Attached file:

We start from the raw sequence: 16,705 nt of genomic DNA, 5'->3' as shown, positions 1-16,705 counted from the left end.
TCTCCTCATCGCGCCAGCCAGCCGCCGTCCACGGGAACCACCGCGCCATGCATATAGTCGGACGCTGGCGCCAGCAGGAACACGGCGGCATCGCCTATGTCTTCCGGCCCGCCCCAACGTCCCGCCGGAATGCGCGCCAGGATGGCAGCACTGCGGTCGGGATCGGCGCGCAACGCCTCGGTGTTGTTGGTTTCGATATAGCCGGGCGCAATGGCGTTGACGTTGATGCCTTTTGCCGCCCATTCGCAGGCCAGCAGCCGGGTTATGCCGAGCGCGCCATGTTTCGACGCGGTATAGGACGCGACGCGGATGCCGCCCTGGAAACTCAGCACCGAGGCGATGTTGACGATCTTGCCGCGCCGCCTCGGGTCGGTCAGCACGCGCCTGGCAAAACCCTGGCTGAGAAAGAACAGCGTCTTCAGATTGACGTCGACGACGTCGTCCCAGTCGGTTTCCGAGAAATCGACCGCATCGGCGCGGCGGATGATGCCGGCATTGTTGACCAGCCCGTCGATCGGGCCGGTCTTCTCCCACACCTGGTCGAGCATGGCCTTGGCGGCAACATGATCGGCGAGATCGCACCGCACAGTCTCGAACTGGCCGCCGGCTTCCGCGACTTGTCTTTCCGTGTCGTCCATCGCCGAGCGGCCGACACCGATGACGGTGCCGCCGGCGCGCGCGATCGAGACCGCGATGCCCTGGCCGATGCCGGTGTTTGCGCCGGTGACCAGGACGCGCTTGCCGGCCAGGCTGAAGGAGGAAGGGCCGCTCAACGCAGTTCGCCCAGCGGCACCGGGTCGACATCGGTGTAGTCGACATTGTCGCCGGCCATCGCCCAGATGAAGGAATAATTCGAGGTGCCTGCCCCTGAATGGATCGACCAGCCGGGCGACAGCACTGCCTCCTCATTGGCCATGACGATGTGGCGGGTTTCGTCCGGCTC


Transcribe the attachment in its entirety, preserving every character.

We start from the raw sequence: 16,705 nt of genomic DNA, 5'->3' as shown, positions 1-16,705 counted from the left end.
TCTCCTCATCGCGCCAGCCAGCCGCCGTCCACGGGAACCACCGCGCCATGCATATAGTCGGACGCTGGCGCCAGCAGGAACACGGCGGCATCGCCTATGTCTTCCGGCCCGCCCCAACGTCCCGCCGGAATGCGCGCCAGGATGGCAGCACTGCGGTCGGGATCGGCGCGCAACGCCTCGGTGTTGTTGGTTTCGATATAGCCGGGCGCAATGGCGTTGACGTTGATGCCTTTTGCCGCCCATTCGCAGGCCAGCAGCCGGGTTATGCCGAGCGCGCCATGTTTCGACGCGGTATAGGACGCGACGCGGATGCCGCCCTGGAAACTCAGCACCGAGGCGATGTTGACGATCTTGCCGCGCCGCCTCGGGTCGGTCAGCACGCGCCTGGCAAAACCCTGGCTGAGAAAGAACAGCGTCTTCAGATTGACGTCGACGACGTCGTCCCAGTCGGTTTCCGAGAAATCGACCGCATCGGCGCGGCGGATGATGCCGGCATTGTTGACCAGCCCGTCGATCGGGCCGGTCTTCTCCCACACCTGGTCGAGCATGGCCTTGGCGGCAACATGATCGGCGAGATCGCACCGCACAGTCTCGAACTGGCCGCCGGCTTCCGCGACTTGTCTTTCCGTGTCGTCCATCGCCGAGCGGCCGACACCGATGACGGTGCCGCCGGCGCGCGCGATCGAGACCGCGATGCCCTGGCCGATGCCGGTGTTTGCGCCGGTGACCAGGACGCGCTTGCCGGCCAGGCTGAAGGAGGAAGGGCCGCTCAACGCAGTTCGCCCAGCGGCACCGGGTCGACATCGGTGTAGTCGACATTGTCGCCGGCCATCGCCCAGATGAAGGAATAATTCGAGGTGCCTGCCCCTGAATGGATCGACCAGCCGGGCGACAGCACTGCCTCCTCATTGGCCATGACGATGTGGCGGGTTTCGTCCGGCTC